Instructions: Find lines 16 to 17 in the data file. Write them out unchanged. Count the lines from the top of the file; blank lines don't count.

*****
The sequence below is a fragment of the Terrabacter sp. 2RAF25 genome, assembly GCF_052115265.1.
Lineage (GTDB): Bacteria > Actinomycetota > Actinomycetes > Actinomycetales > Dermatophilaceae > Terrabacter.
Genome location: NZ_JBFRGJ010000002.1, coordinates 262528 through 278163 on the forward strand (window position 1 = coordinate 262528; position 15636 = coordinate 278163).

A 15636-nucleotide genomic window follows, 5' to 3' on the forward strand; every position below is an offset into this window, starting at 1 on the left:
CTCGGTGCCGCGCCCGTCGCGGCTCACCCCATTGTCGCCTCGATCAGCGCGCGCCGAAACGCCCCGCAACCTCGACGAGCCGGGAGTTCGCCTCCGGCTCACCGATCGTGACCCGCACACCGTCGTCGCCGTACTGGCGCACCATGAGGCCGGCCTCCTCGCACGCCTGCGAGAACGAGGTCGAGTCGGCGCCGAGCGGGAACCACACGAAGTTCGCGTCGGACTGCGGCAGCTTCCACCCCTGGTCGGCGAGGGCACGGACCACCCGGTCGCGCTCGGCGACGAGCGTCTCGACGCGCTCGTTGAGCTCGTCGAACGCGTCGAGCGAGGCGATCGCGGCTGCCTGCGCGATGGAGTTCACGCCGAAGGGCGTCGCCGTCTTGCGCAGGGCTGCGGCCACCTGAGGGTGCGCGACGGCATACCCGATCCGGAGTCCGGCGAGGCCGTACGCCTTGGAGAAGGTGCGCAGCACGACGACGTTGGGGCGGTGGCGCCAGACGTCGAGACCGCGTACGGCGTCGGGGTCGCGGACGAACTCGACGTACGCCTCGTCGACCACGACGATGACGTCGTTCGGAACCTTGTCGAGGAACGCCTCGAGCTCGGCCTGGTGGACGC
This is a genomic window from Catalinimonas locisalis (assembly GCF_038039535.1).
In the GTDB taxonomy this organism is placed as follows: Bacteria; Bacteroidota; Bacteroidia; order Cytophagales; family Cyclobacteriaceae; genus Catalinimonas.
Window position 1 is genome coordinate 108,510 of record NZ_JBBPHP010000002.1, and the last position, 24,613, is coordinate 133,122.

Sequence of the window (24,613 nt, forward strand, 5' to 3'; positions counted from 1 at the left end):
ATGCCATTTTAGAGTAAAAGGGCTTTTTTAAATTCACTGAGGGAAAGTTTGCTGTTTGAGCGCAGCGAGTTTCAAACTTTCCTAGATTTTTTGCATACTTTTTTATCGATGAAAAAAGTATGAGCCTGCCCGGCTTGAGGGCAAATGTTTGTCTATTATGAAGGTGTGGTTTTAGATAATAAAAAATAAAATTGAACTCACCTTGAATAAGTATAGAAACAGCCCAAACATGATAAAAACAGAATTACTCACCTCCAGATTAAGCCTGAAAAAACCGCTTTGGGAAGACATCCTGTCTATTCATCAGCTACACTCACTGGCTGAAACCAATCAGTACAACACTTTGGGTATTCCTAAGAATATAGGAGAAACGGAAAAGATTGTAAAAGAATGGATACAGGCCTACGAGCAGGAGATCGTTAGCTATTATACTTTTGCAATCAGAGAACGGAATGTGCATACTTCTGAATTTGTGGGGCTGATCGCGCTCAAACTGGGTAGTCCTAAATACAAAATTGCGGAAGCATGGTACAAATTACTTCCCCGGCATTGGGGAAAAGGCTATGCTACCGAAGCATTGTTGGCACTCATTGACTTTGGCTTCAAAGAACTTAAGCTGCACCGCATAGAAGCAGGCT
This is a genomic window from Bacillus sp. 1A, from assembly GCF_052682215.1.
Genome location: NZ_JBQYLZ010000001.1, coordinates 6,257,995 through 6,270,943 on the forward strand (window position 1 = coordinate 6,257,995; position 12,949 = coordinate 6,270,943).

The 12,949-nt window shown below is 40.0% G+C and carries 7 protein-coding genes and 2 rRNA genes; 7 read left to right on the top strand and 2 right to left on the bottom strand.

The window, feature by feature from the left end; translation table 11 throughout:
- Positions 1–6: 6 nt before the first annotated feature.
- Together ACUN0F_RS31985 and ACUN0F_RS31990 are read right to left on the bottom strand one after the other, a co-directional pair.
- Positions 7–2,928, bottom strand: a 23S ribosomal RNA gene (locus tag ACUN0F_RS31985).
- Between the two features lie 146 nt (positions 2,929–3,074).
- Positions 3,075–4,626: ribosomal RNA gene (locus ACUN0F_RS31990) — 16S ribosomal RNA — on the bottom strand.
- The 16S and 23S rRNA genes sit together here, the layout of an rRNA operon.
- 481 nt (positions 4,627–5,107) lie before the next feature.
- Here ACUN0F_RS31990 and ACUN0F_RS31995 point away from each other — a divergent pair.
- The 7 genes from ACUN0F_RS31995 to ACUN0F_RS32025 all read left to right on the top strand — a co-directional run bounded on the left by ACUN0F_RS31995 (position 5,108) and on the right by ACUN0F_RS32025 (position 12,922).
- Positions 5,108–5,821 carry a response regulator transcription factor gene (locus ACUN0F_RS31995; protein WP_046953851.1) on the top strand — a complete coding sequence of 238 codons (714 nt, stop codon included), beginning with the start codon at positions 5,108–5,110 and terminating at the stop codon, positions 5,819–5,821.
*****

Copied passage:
- Together ACUN0F_RS31985 and ACUN0F_RS31990 are read right to left on the bottom strand one after the other, a co-directional pair.
- Positions 7–2,928, bottom strand: a 23S ribosomal RNA gene (locus tag ACUN0F_RS31985).